4. Increased brand awareness: With inbound, you have the potential to reach a broader audience base, which creates wider brand awareness and, most importantly, more leads.
  5. More qualified leads: With inbound sales, you’re attracting prospects who already show interest in what you offer. This means that you’re more likely to close the sale and less likely to waste time on unqualified leads.
  6. Increased customer loyalty: Inbound sales helps you build relationships with your customers, which leads to increased customer loyalty and lifetime value.

Drawbacks of inbound sales

We just listed the pros… but there are also cons. You’ll want to take both into consideration as you determine what’s best for your org.

  1. It takes time to see results: Inbound sales is a long-term strategy that can take months to pan out. This can be frustrating for businesses that need quick sales to stay afloat.
  2. It requires a lot of content: Inbound relies on content to attract and engage customers. This means you need to have a lot of high-quality content to start.
  3. It’s not suitable for all businesses: Inbound sales might not be the best option for businesses that sell low-cost items or those with a minimal target market.
  4. It can be difficult to measure results: Measuring the effects of inbound sales can sometimes be difficult. That’s because there are often many touchpoints between the first contact and the final sale. So, you’ll need to track your inbound efforts to see which strategies are working and which aren’t.
  5. You need to be patient: As we mentioned, inbound sales is a long-term strategy. This means that you need to be patient and prepared for some ups and downs along the way as you measure to see what’s working so you can refine your strategy as you scale.

What is outbound sales?

Outbound sales is the traditional sales strategy where businesses proactively reach out to prospects. It typically involves cold-calling and emailing contacts within your target accounts, and attending trade shows.

The goal of outbound is to find potential customers and turn them into actual customers before those prospects even know or think to look for you. Traditional outbound —which includes a manual process of determining which companies to target—can be taxing. And the stakes are high. Afterall, your competitors are likely out there searching for and pitching the same folks. So, it becomes a race for who can get to them first.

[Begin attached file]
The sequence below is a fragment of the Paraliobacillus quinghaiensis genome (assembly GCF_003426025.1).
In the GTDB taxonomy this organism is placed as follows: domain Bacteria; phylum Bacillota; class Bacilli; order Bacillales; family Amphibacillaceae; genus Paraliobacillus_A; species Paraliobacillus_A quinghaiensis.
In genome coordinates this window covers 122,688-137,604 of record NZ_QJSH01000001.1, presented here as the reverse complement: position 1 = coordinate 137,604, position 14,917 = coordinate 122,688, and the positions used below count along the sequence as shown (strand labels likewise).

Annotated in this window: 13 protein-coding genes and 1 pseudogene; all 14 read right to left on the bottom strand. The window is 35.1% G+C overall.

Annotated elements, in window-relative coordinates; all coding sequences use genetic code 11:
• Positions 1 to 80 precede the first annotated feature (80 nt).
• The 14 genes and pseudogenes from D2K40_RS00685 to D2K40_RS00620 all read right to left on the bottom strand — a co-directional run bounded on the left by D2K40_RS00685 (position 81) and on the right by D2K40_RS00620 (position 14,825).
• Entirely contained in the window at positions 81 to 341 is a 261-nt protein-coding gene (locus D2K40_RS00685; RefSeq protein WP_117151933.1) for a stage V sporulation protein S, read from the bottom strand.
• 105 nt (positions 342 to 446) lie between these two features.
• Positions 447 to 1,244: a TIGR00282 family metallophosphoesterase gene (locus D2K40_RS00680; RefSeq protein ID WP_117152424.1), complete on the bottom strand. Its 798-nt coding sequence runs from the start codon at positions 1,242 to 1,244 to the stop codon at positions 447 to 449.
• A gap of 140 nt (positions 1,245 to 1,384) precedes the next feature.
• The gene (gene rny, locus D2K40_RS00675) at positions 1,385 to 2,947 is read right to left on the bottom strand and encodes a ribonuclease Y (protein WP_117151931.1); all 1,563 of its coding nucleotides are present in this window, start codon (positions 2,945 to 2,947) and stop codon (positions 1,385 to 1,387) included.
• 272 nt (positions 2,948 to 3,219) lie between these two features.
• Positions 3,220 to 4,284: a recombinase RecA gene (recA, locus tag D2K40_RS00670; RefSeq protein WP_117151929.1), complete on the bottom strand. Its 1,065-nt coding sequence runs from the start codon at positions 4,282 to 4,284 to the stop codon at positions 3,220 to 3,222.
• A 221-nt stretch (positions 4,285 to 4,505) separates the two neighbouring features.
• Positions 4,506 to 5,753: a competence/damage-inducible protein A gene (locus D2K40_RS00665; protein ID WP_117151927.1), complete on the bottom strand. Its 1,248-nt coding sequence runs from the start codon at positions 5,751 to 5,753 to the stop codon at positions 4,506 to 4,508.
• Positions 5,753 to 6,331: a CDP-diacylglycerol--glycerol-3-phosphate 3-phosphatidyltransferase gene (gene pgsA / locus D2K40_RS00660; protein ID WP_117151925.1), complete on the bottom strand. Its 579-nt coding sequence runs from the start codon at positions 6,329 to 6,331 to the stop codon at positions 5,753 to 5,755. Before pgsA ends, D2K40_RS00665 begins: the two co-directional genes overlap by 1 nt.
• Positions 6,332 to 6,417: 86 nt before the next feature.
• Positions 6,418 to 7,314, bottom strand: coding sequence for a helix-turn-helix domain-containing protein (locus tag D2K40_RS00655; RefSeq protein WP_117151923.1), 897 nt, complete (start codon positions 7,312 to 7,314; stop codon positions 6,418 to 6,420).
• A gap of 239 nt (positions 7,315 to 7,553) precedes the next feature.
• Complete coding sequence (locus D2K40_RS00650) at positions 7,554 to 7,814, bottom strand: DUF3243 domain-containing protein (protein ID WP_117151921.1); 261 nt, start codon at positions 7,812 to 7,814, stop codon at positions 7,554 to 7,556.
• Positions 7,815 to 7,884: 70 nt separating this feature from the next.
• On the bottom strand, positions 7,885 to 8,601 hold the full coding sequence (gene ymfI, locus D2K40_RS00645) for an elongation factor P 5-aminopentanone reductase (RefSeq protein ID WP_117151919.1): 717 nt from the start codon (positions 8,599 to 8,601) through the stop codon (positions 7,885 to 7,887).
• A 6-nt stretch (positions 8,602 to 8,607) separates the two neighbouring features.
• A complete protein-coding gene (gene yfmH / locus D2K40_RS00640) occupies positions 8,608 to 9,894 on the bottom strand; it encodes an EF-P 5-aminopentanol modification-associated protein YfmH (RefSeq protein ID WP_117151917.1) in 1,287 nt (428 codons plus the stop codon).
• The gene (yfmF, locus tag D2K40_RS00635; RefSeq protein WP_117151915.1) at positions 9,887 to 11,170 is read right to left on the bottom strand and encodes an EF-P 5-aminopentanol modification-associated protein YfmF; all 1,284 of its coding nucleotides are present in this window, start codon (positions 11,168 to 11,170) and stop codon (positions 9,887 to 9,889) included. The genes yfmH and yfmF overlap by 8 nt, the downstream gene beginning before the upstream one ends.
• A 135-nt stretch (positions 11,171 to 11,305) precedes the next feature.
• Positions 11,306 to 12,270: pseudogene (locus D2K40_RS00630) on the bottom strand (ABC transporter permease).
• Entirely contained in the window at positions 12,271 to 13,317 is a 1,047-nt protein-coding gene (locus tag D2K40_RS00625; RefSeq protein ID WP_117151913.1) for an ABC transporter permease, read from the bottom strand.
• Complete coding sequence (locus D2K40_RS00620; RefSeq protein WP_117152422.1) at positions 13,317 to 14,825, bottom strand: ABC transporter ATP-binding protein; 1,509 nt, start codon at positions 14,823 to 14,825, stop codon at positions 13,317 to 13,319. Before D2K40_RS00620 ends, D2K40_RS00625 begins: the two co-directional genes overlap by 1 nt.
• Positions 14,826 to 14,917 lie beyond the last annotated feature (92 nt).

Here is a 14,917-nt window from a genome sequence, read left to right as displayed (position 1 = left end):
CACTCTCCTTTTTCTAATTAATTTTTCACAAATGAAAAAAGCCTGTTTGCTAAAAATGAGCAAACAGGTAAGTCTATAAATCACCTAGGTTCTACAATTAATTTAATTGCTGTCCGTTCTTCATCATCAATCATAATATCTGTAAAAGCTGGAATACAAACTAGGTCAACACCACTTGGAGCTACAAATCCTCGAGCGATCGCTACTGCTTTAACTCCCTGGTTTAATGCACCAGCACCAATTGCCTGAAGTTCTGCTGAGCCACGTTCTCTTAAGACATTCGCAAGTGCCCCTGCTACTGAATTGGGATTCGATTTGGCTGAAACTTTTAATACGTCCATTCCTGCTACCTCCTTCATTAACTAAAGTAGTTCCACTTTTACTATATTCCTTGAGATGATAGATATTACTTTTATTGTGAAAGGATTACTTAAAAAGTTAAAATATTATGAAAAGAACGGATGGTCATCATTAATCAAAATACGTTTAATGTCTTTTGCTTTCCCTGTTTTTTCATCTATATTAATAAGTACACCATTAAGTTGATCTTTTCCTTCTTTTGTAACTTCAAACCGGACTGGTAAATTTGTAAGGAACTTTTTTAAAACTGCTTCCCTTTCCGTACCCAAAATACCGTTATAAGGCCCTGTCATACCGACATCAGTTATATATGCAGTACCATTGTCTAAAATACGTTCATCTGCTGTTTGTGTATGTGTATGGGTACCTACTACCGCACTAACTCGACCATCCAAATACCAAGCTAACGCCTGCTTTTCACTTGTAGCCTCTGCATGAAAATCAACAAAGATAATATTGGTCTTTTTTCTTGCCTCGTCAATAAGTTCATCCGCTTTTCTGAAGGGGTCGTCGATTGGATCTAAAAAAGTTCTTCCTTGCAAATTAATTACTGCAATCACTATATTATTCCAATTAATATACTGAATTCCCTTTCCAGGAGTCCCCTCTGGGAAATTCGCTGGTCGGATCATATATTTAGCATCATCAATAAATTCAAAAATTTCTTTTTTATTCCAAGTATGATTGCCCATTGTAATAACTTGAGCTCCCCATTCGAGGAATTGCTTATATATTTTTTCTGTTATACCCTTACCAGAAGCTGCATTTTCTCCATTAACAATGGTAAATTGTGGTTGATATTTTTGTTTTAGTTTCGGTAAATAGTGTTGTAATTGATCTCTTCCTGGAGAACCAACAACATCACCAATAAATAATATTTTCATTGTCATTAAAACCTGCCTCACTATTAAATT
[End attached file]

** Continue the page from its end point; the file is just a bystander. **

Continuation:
Components of outbound sales

There are four key components of outbound sales:

1. Identification

The first step in outbound is building your target account list. As we mentioned, this is often a time-consuming manual process that is often powered by guesswork. Instead, we recommended you build your target account list with a little help from AI.

2. Contact

Once you’ve identified potential targets, the next step is to contact them. This can be done through phone calls, emails or face-to-face meetings.

3. Qualification

The next step is to qualify the potential customer. This is where you determine whether or not they’re a good fit for your product or service. (And, if you use Rev to build your TAL, you’ll have insight into their readiness.)

4. Engagement

The next step is to engage with prospects to sell them your product or service. This can be done through a sales presentation, demo, free trial or other methods.

5. Closing

The final step is to close the sale and get the customer to commit to buying your product or service. This can be done through negotiation, discounts or other methods.


Benefits of outbound sales

There are several benefits of outbound sales, which include:

  1. Increased reach: One of the main benefits of outbound sales is that it allows you to reach more prospects; you’re not limited to just your current customer base or website visitors.
  2. Greater flexibility: Outbound sales allows you to be more flexible in your sales approach. With outbound, you can tailor your sales pitch to each customer.
  3. Improved control: Outbound sales gives you more control over the sales process. You control when and how you contact potential customers.
  4. Increased sales: While outbound sales takes more time and effort than inbound, it can lead to more sales. Outbound sales is often considered a “numbers game” because the more people you contact, the more likely you will make a sale.